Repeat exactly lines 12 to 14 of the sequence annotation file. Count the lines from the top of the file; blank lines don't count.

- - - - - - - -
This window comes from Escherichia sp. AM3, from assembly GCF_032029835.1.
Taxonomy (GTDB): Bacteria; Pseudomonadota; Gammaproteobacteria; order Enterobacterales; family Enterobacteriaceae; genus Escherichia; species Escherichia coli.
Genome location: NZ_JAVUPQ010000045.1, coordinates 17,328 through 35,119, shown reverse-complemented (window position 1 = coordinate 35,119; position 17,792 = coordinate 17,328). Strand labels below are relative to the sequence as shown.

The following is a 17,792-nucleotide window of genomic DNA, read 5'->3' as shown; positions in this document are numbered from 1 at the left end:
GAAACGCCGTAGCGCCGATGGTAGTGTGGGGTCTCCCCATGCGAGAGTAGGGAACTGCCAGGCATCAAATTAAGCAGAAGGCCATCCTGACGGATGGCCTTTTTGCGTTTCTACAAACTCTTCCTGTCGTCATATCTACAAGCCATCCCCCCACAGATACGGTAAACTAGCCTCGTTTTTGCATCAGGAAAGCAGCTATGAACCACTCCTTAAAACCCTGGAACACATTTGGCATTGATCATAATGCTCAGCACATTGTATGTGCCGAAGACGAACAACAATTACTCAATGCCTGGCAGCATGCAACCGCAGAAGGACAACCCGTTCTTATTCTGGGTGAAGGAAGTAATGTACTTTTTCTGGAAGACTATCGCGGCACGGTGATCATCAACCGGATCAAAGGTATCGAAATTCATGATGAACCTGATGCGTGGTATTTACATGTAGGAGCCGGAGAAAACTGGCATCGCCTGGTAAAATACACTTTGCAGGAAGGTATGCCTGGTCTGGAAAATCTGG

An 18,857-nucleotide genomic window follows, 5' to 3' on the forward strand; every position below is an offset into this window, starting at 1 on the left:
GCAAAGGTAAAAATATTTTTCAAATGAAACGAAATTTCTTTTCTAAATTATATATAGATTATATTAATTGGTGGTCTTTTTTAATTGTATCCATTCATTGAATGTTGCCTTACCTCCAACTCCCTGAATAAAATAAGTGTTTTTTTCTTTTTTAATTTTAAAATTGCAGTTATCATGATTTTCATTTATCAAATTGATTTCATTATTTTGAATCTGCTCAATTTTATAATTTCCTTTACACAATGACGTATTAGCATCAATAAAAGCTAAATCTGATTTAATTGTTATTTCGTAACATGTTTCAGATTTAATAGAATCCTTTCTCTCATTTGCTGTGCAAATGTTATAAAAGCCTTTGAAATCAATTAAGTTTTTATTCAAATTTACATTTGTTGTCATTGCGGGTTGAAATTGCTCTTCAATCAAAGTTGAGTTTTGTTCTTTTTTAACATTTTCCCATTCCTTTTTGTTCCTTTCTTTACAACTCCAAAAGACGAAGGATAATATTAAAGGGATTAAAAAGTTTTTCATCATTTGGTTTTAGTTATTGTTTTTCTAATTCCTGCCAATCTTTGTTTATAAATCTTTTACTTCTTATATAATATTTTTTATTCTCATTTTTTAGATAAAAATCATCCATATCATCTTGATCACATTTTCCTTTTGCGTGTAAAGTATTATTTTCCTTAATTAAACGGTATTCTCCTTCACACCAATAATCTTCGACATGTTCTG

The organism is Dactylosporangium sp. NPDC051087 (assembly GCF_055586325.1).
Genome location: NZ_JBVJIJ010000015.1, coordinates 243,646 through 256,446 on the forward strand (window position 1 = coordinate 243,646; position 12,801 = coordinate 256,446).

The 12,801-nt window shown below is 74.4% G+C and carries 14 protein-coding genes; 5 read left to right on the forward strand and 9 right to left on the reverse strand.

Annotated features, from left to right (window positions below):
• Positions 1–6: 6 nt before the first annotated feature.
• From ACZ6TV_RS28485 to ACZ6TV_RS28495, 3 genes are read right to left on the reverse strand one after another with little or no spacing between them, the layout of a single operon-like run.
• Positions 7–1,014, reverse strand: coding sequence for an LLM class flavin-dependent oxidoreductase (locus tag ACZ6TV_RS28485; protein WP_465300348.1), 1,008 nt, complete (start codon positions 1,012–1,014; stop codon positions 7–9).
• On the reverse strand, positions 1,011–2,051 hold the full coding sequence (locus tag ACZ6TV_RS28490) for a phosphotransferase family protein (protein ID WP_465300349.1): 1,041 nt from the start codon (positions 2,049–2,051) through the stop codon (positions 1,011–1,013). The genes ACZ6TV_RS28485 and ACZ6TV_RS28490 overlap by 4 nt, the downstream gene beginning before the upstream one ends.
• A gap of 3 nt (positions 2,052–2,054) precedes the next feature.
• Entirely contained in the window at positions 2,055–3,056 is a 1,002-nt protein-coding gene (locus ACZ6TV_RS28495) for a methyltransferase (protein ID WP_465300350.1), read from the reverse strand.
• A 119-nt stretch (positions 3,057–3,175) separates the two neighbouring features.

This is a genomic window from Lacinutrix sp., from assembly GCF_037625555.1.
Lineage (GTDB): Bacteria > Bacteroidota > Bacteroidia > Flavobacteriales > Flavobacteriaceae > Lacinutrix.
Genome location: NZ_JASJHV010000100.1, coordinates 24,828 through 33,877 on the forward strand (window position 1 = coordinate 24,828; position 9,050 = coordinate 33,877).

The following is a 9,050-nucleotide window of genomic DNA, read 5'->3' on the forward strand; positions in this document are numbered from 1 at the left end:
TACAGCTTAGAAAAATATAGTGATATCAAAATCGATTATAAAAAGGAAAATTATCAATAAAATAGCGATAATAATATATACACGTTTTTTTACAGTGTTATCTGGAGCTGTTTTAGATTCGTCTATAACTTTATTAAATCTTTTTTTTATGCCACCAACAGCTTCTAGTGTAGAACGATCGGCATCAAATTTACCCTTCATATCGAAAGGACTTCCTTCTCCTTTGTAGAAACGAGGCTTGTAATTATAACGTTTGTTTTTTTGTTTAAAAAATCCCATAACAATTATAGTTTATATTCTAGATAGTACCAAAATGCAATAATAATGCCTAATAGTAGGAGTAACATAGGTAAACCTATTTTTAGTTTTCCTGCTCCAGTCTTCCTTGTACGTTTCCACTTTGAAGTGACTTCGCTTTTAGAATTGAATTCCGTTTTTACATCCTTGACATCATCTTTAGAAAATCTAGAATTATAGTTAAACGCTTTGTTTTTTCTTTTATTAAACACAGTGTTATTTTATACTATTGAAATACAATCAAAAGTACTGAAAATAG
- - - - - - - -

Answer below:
• Positions 1–6: 6 nt before the first annotated feature.
• From ACZ6TV_RS28485 to ACZ6TV_RS28495, 3 genes are read right to left on the reverse strand one after another with little or no spacing between them, the layout of a single operon-like run.
• Positions 7–1,014, reverse strand: coding sequence for an LLM class flavin-dependent oxidoreductase (locus tag ACZ6TV_RS28485; protein WP_465300348.1), 1,008 nt, complete (start codon positions 1,012–1,014; stop codon positions 7–9).